What we have learnt about shrinking cities from OP-ACT project

Segolene Pruvot

By Segolene Pruvot, on March 23rd, 2013

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The URBACT OPtion for ACTion (OP-ACT) project focussed on the strategic positionning of small and medium size cities. For three years 10 cities from Germany, the Netherlands, Hungary, Romania, Spain, Latvia, Norway, Austria and Italy worked together.

Here is a short word by Mr. Hanns-uve Schwedler, OP-ACT Lead expert, published in the project Newsletter, we thought it’d be nice to share it with you.

We already wrote a few times on the issue of shrinking cities ( in particular on Polish Cities and on Romanian Cities). OP-ACT project results propose some solutions this daunting challenge. The necessity to develop a cross-sector approach stands out as one of the keys for success!

‘Population figures in most European countries will come down – in some cases, massively – in the next number of years. Apart from a very few exceptions, major cities will not be affected by this. It is primarily rural areas, and small and medium-sized cities which will be exposed to this development.

The impacts of shrinking can already be perceived in many european cities: vacant dwellings, derelict land, deserted inner cities, dilapidated neighbourhoods – these are only the striking results. Less obvious, but just as significant, are lower revenues in municipal budgets. This means local public services will be cut back – whether this occurs in social and educational fields or also in technical infrastructure provision. the quality of life and purchasing power in the respective cities diminish, the city‘s ability to compete falls.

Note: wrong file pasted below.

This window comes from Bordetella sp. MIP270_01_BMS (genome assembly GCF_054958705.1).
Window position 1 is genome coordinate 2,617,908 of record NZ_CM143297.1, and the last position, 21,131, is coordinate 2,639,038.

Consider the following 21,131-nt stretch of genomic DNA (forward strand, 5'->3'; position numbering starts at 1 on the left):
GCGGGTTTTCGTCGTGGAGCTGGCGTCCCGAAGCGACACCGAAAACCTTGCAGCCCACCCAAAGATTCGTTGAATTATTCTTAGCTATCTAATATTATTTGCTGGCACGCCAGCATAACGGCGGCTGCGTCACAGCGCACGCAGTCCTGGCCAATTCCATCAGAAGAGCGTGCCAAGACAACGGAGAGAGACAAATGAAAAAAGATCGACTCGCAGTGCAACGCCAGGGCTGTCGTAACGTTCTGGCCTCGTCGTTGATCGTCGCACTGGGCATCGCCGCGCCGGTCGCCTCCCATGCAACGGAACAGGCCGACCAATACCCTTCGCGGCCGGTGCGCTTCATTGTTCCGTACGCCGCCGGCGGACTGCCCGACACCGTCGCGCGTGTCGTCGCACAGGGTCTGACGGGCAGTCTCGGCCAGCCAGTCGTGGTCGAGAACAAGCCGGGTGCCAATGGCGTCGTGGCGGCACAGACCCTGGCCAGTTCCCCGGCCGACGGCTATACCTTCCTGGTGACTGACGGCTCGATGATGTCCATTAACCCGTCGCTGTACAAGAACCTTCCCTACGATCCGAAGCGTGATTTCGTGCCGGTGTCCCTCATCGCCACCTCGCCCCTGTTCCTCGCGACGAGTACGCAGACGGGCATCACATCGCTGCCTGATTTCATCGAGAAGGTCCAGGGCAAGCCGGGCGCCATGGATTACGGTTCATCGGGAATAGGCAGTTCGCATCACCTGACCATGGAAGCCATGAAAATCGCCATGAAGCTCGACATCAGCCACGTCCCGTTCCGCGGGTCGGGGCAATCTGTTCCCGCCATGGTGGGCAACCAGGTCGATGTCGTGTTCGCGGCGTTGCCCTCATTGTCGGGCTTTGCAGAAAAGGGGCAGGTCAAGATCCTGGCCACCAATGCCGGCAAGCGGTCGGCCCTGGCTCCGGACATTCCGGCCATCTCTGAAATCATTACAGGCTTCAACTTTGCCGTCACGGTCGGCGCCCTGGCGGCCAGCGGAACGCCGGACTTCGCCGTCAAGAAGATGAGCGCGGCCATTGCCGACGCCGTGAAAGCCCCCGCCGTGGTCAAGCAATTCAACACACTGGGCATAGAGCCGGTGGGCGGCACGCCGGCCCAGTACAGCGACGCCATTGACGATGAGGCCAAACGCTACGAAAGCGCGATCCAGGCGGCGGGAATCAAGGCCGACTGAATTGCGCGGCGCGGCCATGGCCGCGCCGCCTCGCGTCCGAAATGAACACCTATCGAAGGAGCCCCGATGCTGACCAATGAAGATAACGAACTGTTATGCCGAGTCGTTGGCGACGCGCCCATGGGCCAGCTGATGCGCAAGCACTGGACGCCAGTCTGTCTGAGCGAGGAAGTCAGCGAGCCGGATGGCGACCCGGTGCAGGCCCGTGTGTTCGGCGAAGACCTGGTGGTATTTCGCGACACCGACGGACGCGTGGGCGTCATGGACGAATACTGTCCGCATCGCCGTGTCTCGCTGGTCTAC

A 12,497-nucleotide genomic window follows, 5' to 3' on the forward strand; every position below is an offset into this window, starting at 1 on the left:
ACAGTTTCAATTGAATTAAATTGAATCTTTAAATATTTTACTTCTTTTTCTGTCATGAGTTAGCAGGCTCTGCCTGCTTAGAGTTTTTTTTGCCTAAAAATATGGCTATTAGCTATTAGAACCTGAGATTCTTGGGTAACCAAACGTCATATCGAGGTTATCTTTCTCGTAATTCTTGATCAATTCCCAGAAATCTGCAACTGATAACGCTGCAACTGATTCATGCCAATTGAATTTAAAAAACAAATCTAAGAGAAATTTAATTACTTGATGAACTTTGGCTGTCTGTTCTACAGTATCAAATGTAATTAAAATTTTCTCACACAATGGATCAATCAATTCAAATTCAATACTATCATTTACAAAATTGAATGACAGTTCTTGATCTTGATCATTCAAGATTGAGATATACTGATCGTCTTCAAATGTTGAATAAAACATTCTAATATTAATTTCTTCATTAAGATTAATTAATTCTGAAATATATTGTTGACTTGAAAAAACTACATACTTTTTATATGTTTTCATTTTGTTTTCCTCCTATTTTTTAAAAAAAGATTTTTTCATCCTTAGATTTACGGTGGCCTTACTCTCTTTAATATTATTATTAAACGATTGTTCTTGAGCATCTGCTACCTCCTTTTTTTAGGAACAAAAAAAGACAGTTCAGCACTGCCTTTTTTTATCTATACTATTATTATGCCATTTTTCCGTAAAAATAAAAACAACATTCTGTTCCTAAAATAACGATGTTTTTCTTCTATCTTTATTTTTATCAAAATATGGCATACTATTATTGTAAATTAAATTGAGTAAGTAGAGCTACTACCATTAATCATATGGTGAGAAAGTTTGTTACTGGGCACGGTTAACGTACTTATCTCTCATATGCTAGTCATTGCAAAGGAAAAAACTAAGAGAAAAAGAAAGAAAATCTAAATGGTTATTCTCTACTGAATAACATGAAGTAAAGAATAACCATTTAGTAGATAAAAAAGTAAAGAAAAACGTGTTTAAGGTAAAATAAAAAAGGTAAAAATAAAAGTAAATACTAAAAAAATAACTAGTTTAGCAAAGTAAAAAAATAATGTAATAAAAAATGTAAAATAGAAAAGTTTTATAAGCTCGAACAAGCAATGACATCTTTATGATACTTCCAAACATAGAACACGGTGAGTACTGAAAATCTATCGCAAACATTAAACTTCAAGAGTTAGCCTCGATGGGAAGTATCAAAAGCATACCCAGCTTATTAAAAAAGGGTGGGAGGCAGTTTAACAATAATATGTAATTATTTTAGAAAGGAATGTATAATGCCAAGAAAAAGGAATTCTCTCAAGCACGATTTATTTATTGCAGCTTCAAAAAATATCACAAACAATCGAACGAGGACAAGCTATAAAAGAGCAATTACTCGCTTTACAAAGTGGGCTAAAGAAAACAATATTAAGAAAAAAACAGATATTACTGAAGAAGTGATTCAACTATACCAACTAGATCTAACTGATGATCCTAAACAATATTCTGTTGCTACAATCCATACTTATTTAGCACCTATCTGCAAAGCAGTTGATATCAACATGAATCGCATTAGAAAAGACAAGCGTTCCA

In spite of these developments cities are able to do quite a lot to improve and to stabilise their situation. This has been shown by the work of our ten partner cities. What steps and measures in detail were involved depends of course on the situation in the city in question. However, in every case their Action plans came into being with participation of many sectors of the population.

This is probably one of the most obvious and most relevant results of the OP-ACT project: cross-cutting problem causes, as it is the case in shrinking cities, can not be met by traditional, i.e. sectoral policy making and administrative action. These challenges require integrated, interdisciplinary approaches and the involvement of citizens. integrated urban governance is the key.

This, however, requires new thinking, too. Urban planning and decision making has been – and very often still is – steered by the paradigm of continuous growth. This view is of course challenged in shrinking cities. It took some time of mutual discussions and exchange of views amongst partner cities to overcome the perception, that present shrinking processes are of temporary nature and that growth is only hidden behind the horizon. This opened the view to the fact, that ‘shrinking’ and ‘demographic change’ do not have to carry only negative connotations. They can be seen as opportunity to break down traditional structures and to adapt them to actual demand. The op-Act partner cities are certainly on their way to do this.’

Interested in OP-ACT results? Check out their output page on URBACT website or their final report and recommendations.

Ségolène Pruvot, on the basis of OP-ACT Newsletter.



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